Once you have selected and processed your final images it is important to play with the arrangement and sequencing to determine how to tell your story in the best way possible. Maybe you should start with a wide establishing shot to set the scene, then take the viewer inside the place you are documenting with a series of medium shots. Perhaps you are documenting an artist at work in his or her studio so you show an environmental portrait, several action shots of the artist at work and finally a detail shot or two of the art itself. There are no hard rules to this of course, it is all in what you want to say and how you want to say it.
If you can, I find it helps to print your work while you are doing this. There are few things more impactful in the visual arts than looking at a beautiful series of printed images. Printing also allows you to view your story in a more physical manner, to hold the images in your hands, to spread them to out if need be and to make any changes as required.
If you don’t have the opportunity to print and hang your finished work at least make a book through one of the online services. Our work is important, it deserves to be so much more than a series of digital ones and zeroes on our hard drives.
The wonderful thing about taking a storytelling approach to your photography is that it can be done anywhere. Pick a spot in your home town and approach it like a journalist. Perhaps it is a bakery, the local fair, or a nearby artist’s colony. Perhaps it is a tattoo artist or a busy neighbourhood near the water. Dedicate time to shooting there, but with the focused goal of telling a story about the place that you visited. The lessons learned from doing this will translate directly into your next trip.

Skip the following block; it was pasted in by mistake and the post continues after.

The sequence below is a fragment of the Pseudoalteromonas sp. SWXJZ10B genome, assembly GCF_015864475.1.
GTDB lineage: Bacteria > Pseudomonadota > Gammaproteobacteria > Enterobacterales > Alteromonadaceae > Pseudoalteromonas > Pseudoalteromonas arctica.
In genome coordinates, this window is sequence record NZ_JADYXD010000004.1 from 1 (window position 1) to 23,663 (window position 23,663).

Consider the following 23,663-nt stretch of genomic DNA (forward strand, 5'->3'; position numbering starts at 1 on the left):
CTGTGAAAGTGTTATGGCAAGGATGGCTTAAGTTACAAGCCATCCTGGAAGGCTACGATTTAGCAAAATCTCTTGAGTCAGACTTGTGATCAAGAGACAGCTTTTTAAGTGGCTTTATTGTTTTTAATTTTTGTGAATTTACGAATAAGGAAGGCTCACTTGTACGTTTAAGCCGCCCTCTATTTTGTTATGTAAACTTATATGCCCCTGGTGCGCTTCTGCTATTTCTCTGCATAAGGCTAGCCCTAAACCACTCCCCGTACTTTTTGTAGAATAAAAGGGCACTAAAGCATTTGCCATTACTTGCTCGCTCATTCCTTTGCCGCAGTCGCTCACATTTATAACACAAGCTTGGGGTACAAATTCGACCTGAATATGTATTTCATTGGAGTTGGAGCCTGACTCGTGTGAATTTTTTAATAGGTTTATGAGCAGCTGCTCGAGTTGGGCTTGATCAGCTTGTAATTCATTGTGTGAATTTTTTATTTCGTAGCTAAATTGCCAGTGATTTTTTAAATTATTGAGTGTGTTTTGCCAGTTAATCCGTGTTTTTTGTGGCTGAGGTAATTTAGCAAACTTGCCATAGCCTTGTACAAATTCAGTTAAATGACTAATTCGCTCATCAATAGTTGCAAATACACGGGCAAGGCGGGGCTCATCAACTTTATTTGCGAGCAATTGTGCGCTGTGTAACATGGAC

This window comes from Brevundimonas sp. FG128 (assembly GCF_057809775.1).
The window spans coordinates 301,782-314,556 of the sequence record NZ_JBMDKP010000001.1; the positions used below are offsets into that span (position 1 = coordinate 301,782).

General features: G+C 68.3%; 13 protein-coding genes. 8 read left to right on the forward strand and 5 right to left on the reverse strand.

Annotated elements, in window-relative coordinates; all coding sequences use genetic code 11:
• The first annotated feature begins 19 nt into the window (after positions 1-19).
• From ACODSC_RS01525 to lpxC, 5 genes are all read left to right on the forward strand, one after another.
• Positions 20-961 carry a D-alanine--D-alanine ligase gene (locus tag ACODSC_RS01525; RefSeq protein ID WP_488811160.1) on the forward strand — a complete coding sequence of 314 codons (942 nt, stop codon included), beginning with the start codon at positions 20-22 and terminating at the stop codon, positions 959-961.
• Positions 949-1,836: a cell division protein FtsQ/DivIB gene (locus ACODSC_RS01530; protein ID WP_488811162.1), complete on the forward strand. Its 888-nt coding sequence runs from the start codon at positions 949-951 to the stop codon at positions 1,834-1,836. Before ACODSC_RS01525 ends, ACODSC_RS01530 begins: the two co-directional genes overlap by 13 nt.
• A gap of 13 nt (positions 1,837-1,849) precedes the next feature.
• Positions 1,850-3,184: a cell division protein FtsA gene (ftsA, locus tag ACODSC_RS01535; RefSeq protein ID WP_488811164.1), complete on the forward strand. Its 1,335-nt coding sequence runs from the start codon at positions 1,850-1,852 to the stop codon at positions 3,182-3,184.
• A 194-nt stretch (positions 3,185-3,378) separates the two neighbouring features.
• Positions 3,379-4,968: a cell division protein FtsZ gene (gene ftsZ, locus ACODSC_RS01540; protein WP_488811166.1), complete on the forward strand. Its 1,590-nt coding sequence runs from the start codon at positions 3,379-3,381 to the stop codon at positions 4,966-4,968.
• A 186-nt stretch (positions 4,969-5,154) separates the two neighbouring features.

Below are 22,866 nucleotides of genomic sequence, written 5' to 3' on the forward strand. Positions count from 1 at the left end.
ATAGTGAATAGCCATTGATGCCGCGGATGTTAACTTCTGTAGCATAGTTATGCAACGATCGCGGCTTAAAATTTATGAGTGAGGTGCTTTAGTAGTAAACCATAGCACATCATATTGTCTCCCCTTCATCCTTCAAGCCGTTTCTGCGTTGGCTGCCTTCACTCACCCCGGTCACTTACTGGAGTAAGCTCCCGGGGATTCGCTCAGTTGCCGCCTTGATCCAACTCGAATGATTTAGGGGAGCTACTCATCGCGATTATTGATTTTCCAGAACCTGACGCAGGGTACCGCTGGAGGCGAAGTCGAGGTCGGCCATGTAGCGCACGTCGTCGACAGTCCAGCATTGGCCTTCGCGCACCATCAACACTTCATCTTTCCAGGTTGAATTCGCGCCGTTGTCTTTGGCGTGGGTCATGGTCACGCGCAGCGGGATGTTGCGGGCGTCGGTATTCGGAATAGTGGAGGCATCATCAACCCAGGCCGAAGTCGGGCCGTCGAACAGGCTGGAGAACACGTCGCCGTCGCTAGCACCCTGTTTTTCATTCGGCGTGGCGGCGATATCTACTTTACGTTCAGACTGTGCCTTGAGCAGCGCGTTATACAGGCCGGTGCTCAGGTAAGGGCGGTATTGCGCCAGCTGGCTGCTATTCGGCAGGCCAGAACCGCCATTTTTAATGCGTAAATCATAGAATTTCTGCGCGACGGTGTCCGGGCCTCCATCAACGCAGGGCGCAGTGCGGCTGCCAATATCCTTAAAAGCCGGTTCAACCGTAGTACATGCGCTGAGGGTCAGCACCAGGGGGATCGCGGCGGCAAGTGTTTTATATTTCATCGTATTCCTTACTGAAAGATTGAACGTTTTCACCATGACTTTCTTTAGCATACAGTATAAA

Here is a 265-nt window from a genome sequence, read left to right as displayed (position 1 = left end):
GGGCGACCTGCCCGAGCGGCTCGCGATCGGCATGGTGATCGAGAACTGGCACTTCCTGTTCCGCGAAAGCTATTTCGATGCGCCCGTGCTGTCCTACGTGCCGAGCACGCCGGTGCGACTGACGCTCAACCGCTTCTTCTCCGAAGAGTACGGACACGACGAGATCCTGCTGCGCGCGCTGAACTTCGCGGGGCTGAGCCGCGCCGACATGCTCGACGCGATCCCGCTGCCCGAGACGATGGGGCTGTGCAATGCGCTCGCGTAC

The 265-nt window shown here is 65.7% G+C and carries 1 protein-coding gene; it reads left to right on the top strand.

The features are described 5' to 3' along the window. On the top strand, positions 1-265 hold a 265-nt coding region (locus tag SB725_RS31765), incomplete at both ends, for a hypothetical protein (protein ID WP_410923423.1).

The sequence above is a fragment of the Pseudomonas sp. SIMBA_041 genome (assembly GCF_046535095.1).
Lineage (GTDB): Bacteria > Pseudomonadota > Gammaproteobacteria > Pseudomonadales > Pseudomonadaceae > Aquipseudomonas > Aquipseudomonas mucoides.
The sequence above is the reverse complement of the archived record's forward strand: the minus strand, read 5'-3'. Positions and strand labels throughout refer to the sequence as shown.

Another excellent way to improve your visual storytelling is to seek out critique, honest feedback, from somebody that you respect. Be open, be receptive, take notes, and then internalize the parts of the feedback that resonate with you. Getting fresh eyes on your work is a great way to make you better for the next story that you set out to tell.
All of the images in this post were made during a workshop I teach with fellow Official Fujifilm X Photographer Spencer Wynn, called “The Story of a City”. This is a 5 day workshop, most recently held in Toronto, that is focused on creating storytelling travel photography.
During the workshop we shoot cityscapes and landscapes, we make portraits, we take detail shots, we shoot a little street photography… all of it done with the intention of telling a story. Lecture and shooting assignments are combined with discussions over coffee about photojournalism and how to improve your vision. At the end of the workshop each student presents their story from the week, both to celebrate success and to receive feedback on their work. It is a wonderful workshop that we truly love teaching.
The Story of a City workshop series will be traveling to the following locations in 2019:
- St. John’s, Newfoundland, Canada: May 6th – 10th (this trip will also include a special day spent photographing icebergs).
- Paris, France: June 3rd to 7th
- Toronto, Canada: July 15th to 19th
- Winter location to be announced
If you are interested in any of these workshops please watch this site for more details coming very soon. Early bird discounts will apply and enrolment is limited (5-10 students max depending on the location, but always with two instructors).
Until next time, here are a few more images from the Toronto workshop!